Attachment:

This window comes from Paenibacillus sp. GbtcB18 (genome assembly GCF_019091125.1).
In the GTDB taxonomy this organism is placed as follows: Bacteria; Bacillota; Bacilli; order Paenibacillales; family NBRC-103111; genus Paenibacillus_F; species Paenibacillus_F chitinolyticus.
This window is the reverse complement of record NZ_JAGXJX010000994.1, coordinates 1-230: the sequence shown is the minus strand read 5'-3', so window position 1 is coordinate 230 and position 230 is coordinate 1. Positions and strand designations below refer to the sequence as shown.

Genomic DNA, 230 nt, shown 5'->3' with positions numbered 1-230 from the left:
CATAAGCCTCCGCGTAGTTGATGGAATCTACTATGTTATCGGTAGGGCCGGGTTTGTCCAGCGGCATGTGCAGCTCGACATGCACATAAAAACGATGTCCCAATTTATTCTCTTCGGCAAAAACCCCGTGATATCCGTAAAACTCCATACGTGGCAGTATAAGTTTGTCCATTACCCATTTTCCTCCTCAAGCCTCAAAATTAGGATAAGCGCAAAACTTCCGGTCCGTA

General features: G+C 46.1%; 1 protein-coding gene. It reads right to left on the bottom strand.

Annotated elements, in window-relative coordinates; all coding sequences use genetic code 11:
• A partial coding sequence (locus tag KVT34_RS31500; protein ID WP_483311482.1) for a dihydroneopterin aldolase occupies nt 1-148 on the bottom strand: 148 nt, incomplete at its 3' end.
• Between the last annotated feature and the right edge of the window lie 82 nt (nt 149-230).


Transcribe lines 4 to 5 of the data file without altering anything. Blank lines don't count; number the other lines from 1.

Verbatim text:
Genomic DNA, 230 nt, shown 5'->3' with positions numbered 1-230 from the left:
CATAAGCCTCCGCGTAGTTGATGGAATCTACTATGTTATCGGTAGGGCCGGGTTTGTCCAGCGGCATGTGCAGCTCGACATGCACATAAAAACGATGTCCCAATTTATTCTCTTCGGCAAAAACCCCGTGATATCCGTAAAACTCCATACGTGGCAGTATAAGTTTGTCCATTACCCATTTTCCTCCTCAAGCCTCAAAATTAGGATAAGCGCAAAACTTCCGGTCCGTA